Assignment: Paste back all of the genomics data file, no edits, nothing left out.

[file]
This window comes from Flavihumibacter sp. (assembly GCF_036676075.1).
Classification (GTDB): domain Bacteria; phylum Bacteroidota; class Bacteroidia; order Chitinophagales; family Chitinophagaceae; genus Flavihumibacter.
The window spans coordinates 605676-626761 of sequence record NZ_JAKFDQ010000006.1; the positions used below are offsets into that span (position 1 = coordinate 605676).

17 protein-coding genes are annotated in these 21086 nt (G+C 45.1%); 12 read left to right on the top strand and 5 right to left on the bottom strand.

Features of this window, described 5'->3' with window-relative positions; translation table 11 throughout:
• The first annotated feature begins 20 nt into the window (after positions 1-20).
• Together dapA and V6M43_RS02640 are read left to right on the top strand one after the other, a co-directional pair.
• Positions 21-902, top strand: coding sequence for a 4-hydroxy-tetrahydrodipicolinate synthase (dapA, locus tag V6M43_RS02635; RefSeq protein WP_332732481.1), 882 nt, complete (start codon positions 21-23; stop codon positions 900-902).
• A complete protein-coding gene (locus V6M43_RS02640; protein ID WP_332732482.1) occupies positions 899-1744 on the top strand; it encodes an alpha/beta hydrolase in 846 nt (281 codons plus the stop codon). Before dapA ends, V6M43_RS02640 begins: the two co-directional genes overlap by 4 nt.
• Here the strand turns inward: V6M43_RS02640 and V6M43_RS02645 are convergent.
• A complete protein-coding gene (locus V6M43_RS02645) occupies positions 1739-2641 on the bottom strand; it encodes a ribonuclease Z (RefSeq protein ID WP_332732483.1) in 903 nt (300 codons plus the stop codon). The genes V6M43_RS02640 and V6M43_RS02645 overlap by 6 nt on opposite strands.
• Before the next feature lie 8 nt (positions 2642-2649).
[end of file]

This window comes from Flavihumibacter sp. (assembly GCF_036676075.1).
Classification (GTDB): domain Bacteria; phylum Bacteroidota; class Bacteroidia; order Chitinophagales; family Chitinophagaceae; genus Flavihumibacter.
The window spans coordinates 605676-626761 of sequence record NZ_JAKFDQ010000006.1; the positions used below are offsets into that span (position 1 = coordinate 605676).

17 protein-coding genes are annotated in these 21086 nt (G+C 45.1%); 12 read left to right on the top strand and 5 right to left on the bottom strand.

Features of this window, described 5'->3' with window-relative positions; translation table 11 throughout:
• The first annotated feature begins 20 nt into the window (after positions 1-20).
• Together dapA and V6M43_RS02640 are read left to right on the top strand one after the other, a co-directional pair.
• Positions 21-902, top strand: coding sequence for a 4-hydroxy-tetrahydrodipicolinate synthase (dapA, locus tag V6M43_RS02635; RefSeq protein WP_332732481.1), 882 nt, complete (start codon positions 21-23; stop codon positions 900-902).
• A complete protein-coding gene (locus V6M43_RS02640; protein ID WP_332732482.1) occupies positions 899-1744 on the top strand; it encodes an alpha/beta hydrolase in 846 nt (281 codons plus the stop codon). Before dapA ends, V6M43_RS02640 begins: the two co-directional genes overlap by 4 nt.
• Here the strand turns inward: V6M43_RS02640 and V6M43_RS02645 are convergent.
• A complete protein-coding gene (locus V6M43_RS02645) occupies positions 1739-2641 on the bottom strand; it encodes a ribonuclease Z (RefSeq protein ID WP_332732483.1) in 903 nt (300 codons plus the stop codon). The genes V6M43_RS02640 and V6M43_RS02645 overlap by 6 nt on opposite strands.
• Before the next feature lie 8 nt (positions 2642-2649).